If $S$ is a closed achronal set in a spacetime, any timelike curve starting at a point in $I^+[S]$ and ending at a point in $I^-[S]$ interset $S$?

Suppose $S$ is an achronal set in a spacetime $M$. And $S$ is closed. At the same time, any null geodesic of $M$ intersects $S$. Then, why does any timelike curve from $I^+[S]$ to $I^-[S]$ intersect $S$, too?

I understand that, any point $r\in M$ belongs to either $S$, or $I^+[S]$ or $I^-[S]$. Because if $r\notin S$, and there is a past null geodesic $\gamma$ starting at $r$, then $\gamma$ must intersect $S$ at $q$. Pick any point $p\in\gamma$ and $p$ is in the causal future of $q$, then there is a second null geodesic $\eta$ from $p$ and intersecting $S$ at $s$. Therefore, we can find a timelike curve connecting $r$ to $s$ which implies that $r\in I^+[S]$.

But unfortunately, I cannot figure out how to show any timelike curve from $I^+[S]$ to $I^-[S]$ intersects $S$. Would you give me some hint, please?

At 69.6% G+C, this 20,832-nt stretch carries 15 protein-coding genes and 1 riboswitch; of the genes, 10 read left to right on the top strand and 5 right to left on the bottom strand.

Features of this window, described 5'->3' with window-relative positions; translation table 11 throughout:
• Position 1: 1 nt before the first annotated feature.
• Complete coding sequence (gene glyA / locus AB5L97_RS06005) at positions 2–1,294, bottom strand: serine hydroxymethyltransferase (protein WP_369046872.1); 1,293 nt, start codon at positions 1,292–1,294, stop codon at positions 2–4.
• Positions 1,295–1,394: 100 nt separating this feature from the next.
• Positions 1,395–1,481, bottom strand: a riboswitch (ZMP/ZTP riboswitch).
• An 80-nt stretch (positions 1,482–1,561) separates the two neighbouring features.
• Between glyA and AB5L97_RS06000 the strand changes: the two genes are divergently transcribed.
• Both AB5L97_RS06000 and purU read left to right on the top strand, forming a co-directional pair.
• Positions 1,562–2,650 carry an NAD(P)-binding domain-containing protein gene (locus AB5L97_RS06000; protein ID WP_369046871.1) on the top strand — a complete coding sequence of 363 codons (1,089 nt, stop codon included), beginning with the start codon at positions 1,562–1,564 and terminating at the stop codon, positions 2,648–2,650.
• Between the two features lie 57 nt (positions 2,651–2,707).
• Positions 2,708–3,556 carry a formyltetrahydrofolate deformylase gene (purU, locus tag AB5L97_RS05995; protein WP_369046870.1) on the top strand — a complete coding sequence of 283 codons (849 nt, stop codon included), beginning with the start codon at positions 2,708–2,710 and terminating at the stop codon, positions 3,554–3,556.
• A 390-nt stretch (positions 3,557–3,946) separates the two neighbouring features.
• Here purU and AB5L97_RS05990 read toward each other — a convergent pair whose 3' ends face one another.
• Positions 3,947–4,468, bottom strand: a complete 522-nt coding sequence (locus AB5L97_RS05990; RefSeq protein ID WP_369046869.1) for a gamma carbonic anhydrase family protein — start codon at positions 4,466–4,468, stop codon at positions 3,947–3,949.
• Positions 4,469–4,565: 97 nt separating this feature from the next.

First observe that if a future directed causal curve enters $I^+(S)$ is will remain in it because with $p\in S$, $p\ll q_1\le q_1$ implies $p\ll q_2$, where $q_1,q_2$ are points in the curve. Dually a past directed causal curve that enters $I^-(S)$ remains in it. Let $\sigma:[0,1]\to M$ be a causal curve. You have noticed that $M=S\cup I^+(S)\cup I^-(S)$. Suppose $\sigma$ does not intersect $S$ but it intersects $I^+(S)$ and $I^-(S)$ then $[0,1]=\sigma^{-1}(I^-(S))\cup \sigma^{-1}(I^+(S))$ where by continuity of $\sigma$ the two sets on the right hand side are open. That is, $[0,1]$ is the union of two disjoint open sets (in the topology of $[0,1]$ induced from that of the real line) which is impossible since it is a connected topological space.